When it comes to managing money, staying on budget can sometimes be tricky, especially in a world of online shopping with next-day delivery. But creating habits that will help you stay on track for staying on or under budget.
The first step is figuring out where you are spending most of your money and where you can cut back. My mother always says that eating out and ordering takeout is where most of your money will go if you aren’t sticking to a strict budget. When coming up with your monthly budget, you need to set an amount that you can afford for all expenses. Forming good budgeting habits like these will help you stay on budget.
When you fail to keep tabs on your purchases, it becomes difficult to look at your paycheck and try to figure out why your hard-earned money seemingly disappears. You’re spending that money somewhere on something. But, because you don’t know where it leads to stress. Then, you have to worry about how you can pay for the things you actually need while still paying for stuff you probably no longer have.
You can reduce your stress when you live within your means. The best way to take control of your spending is to create a budget and stick to it. On average, people spend $143 more than the average $197 budgeted a month. Break this habit so you can free up your cash to pay down debt, build an emergency fund, and invest! After you create a budget, be sure to monitor your money. Know how much you can spend in each budget category so that you don’t overspend. When you spend money, deduct it from your budget immediately. It’s easier than ever before to monitor your money.
A clear sign someone is overspending is a home filled with clutter. Clutter is a sign of someone who buys a bunch of stuff they don’t need or things that don’t serve a purpose. Stop for a minute and look around your space. Is it full of knickknacks? What is sitting on a nightstand or bathroom counter that you could live without?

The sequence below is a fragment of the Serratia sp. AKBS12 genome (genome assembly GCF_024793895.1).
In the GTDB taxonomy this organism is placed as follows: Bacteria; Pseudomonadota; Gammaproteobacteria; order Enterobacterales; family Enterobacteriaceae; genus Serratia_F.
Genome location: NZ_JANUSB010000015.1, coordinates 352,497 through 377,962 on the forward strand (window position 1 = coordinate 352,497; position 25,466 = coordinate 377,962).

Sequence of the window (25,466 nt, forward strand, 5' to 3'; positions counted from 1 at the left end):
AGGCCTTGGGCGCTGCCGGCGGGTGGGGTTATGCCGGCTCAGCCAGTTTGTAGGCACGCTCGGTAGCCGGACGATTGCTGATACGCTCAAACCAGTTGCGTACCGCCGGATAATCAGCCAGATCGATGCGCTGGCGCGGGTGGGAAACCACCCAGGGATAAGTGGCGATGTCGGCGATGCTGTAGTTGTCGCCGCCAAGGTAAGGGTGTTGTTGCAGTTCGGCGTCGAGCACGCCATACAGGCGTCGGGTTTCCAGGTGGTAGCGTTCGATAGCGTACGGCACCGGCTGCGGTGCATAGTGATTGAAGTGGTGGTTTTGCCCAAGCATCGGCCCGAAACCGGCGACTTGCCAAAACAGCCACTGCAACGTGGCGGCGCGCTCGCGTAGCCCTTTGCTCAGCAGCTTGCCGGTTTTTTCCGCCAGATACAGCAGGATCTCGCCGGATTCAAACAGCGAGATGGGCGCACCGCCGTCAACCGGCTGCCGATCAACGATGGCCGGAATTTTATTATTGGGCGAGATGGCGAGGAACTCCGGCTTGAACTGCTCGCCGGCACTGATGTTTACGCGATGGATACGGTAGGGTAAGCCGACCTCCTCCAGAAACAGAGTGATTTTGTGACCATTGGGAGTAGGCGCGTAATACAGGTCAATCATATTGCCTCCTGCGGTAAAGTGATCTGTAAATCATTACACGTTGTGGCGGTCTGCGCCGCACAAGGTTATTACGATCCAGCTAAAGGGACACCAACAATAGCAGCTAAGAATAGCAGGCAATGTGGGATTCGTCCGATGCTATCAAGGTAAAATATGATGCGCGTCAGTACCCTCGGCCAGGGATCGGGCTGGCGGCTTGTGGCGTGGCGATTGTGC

Get rid of excess. Declutter your home and bask in the beauty of a clean space. Then, remember that amazing feeling the next time you are tempted to buy something that will just collect dust and amount to nothing more than clutter.
Replace your online shopping time with a productive hobby. What would you enjoy getting better at? For example, do you enjoy hand lettering? Consider strengthening your hand lettering and calligraphy skills. You may even be able to turn that hobby into a side hustle. What could you enjoy doing on your time off? Entertainment doesn’t have to be expensive.
For instance, purchase a set of used flying discs and play disc golf for free at a local park. Or borrow more books from the library and boost your yearly reading stats. Keep in mind – some hobbies are expensive. Before you invest money in a hobby, make sure it is something you can afford and will actually spend time doing. If you simply buy a bunch of scrapbooking supplies but never do it, it becomes clutter and a waste of money. Likewise, if your hobby causes you to overspend, you need to choose a new hobby.
Eating out is a quick and easy way to overspend. “Quick and easy” are the reasons we pay someone else to cook for us, but it doesn’t mean the food is better. You can cook food that tastes just as good at home for less than what you are paying at restaurants.
According to Forbes, “It is almost five times more expensive to order delivery from a restaurant than it is to cook at home.” Restaurants have to charge more to make a profit. Plus, you are paying for convenience and service. Why overspend when you can cook the same meal at home? Instead, search Google for copycat recipes from your favorite restaurants.
Impulse buying leads to overspending—and clutter. Instead, make a habit of only buying things that make your life better and more fundamental. If what you are considering buying doesn’t serve a clear purpose, just say no. Moreover, if what you are thinking about purchasing will cause more stress, say no. If the item you want requires more time cleaning or leaves you without space on your counters, just say no.
Before you take anything to the register, ask yourself if you can afford it and if it’s in your budget. Then, ask yourself if it has a function that will make your life easier. For example, will it be easier to keep track of your essentials if you purchase a key rack? If so, buy it. Do you already have a system that works to keep track of everyday items? If yes, then, pass on it for now.
The way you do one thing is the way you do everything. Take better care of your health, and you will take better care of your money. It’s that simple. Often, the choices we make to stay healthy also save us money.
What is a baby step you can take today that will contribute to you improving your health? Can you go on a short walk 3 days a week? Can you eat less sugar every day? Can you drink one more glass of water every day? Each of these choices will help you take better care of yourself and your wallet. Choose to exercise instead of spending money couch shopping. Choose to cook a delicious meal instead of buying a sugary, expensive cake. Choose to drink water instead of a pricey latte or frozen coffee. You got this.